By Oswald Sobrino, J.D.; M.A. (Econ.); M.A. (Theo.); M.L. (Master of Latin), doctoral student, University of Florida.

Monday, November 15, 2010

4 Key Points on the Bush Biography

Having just finished the newly published biography of former President George W. Bush (hereafter "W."), I wish to recommend it to others and to note a few points that struck me:

1. Some of you may recall that during the summer prior to 9/11, W. made a major decision on embryonic stem cells. He decided that federal money could not be used to finance the new destruction of embryos. His decision was objectively vindicated later when scientists were able to make a major breakthrough on using adult stem cells to accomplish what was previously thought to be possible with embryonic stem cells only. Like the abortion issue, on this issue, ideologues and researchers who disregard life issues simply refuse to dispassionately focus on the scientific facts and on reasonable alternatives that do not assault human life. It is curious that so much of the self-styled intelligentsia adopts such a philistine approach to, of all things, science.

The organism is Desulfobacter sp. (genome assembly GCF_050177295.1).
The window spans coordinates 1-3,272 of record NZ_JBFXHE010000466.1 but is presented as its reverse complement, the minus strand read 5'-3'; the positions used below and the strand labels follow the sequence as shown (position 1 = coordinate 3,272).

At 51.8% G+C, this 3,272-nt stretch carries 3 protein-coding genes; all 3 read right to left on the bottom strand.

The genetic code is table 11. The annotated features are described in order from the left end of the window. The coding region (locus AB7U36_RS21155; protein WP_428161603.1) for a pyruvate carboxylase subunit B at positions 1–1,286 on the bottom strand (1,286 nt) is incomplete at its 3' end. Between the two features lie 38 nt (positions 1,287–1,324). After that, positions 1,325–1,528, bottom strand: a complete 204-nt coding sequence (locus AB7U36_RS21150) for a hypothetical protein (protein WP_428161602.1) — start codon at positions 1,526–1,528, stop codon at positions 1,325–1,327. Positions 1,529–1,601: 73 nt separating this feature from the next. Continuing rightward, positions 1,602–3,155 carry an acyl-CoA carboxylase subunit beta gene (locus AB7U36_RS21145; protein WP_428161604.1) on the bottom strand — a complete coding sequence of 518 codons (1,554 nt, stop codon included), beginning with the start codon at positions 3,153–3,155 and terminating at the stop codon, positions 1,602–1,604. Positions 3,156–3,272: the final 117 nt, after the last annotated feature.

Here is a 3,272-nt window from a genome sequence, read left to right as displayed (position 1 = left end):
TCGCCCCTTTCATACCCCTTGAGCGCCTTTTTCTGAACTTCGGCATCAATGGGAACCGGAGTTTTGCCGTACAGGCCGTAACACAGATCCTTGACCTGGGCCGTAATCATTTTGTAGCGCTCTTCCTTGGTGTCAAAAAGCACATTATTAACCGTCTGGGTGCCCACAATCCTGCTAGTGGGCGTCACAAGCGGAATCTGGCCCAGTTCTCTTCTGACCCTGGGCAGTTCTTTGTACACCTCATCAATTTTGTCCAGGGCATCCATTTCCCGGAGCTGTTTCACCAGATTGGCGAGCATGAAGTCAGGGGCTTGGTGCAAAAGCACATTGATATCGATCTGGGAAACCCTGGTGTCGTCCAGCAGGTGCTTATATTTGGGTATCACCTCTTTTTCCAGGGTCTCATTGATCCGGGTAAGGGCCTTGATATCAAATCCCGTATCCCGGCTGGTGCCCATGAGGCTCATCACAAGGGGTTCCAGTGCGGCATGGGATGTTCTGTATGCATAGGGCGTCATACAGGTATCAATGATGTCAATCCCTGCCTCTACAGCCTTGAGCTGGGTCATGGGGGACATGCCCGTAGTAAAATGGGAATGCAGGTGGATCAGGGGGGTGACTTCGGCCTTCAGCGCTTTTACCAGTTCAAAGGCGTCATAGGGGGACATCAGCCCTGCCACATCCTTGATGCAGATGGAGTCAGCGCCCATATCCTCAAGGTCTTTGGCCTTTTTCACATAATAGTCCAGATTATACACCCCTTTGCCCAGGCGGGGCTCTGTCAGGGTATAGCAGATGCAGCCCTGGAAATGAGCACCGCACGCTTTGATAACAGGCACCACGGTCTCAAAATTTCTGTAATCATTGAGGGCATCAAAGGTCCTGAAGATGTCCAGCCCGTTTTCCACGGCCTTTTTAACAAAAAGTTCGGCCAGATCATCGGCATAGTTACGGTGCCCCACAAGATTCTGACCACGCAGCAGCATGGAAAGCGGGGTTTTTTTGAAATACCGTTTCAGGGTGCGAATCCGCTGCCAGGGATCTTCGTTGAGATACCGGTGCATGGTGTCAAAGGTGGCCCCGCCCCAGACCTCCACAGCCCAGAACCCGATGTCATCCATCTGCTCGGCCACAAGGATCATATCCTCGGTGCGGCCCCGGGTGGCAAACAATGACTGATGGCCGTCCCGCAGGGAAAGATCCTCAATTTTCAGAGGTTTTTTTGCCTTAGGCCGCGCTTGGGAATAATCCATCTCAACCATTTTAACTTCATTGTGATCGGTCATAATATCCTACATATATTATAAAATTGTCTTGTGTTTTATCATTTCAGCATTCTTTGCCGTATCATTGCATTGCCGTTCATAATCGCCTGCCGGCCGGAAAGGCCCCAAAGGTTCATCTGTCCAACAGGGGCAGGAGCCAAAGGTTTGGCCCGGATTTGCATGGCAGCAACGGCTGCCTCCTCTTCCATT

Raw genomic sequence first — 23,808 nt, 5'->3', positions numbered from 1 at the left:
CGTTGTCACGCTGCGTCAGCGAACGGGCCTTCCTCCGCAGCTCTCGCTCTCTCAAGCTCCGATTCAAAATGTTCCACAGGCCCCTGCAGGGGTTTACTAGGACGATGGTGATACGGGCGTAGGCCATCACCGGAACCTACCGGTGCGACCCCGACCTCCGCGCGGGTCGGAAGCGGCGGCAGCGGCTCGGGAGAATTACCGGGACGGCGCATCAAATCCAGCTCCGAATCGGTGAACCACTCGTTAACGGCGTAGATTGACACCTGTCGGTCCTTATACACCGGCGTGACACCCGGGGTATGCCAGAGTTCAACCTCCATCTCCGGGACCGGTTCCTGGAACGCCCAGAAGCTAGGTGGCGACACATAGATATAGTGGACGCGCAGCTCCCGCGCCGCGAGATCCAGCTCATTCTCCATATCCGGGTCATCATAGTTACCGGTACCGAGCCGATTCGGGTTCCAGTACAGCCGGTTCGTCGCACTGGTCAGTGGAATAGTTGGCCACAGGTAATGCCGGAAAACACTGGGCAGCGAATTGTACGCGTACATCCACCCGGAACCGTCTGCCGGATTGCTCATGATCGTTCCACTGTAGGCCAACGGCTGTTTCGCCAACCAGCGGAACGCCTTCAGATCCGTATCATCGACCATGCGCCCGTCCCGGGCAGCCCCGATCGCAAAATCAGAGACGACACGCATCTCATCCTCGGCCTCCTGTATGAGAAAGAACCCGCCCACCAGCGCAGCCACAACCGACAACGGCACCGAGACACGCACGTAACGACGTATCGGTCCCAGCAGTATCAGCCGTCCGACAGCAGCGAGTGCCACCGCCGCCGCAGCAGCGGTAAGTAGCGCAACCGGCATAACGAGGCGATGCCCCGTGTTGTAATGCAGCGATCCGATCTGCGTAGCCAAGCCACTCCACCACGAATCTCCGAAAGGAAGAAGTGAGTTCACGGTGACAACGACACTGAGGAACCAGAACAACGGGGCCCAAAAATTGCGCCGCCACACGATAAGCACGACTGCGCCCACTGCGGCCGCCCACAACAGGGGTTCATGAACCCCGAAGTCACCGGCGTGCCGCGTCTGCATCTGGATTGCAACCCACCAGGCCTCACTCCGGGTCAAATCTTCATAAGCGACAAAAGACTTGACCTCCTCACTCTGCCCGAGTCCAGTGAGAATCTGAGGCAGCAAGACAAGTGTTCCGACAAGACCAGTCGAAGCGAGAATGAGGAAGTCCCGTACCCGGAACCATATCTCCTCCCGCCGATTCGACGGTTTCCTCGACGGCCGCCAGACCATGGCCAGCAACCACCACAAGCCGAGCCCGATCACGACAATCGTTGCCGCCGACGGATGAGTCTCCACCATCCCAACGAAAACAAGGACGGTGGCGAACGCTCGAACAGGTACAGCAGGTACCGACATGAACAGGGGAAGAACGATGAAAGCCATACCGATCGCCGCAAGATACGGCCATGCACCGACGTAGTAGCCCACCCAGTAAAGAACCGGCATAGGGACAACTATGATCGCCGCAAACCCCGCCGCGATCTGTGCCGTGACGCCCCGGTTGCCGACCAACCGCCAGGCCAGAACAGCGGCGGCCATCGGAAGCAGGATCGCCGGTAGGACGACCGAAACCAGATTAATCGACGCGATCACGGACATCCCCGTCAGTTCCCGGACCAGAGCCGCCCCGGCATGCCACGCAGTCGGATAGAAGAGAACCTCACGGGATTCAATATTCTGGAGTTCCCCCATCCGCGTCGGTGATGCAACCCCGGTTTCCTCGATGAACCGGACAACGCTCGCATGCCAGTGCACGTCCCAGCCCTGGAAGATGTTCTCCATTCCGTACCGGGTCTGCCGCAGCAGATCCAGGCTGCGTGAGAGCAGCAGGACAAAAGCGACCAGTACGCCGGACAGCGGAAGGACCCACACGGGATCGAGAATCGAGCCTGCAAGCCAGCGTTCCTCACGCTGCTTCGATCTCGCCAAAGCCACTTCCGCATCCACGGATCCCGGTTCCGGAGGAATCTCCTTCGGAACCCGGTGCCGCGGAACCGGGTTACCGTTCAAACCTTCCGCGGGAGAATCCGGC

2. Based on my reading, the politician who comes off the worst is Democratic Nevada Senator Harry Reid, especially on his premature and irresponsible declaration that the Iraq War was lost. Today, while Iraq is still, admittedly, a very tough and distressing place, the democracy there is still intact in the very heart of the Middle East. Stable democracy--apart from the Jewish state of Israel--is rare in the Middle East.

3. W. says at one point (and, for what it's worth, I agree) that his greatest ("most meaningful") accomplishment was that during his eight-year term of office there was never another successful attack on the U.S. after 9/11. That's an objective accomplishment that even the Bush-haters cannot and will never be able to efface. That another successful attack would not occur was certainly not a foregone conclusion after 9/11.

4. My final "take-away" is as follows. I and surely many others like to read biographies because they can give us lessons on life--a predicament that we all share! One major and old lesson that I take from this particular biography is that it is wise to put little stock on what others think about your decision, as long as you have done your best to make the right decision after responsibly and maturely reflecting on the matter at hand. Too many voices are compromised for a decision-maker to put much stock or weight on their knee-jerk criticisms. W., like Truman, knew that lesson.

P.S. The Amazon Kindle edition of this book is only $9.99.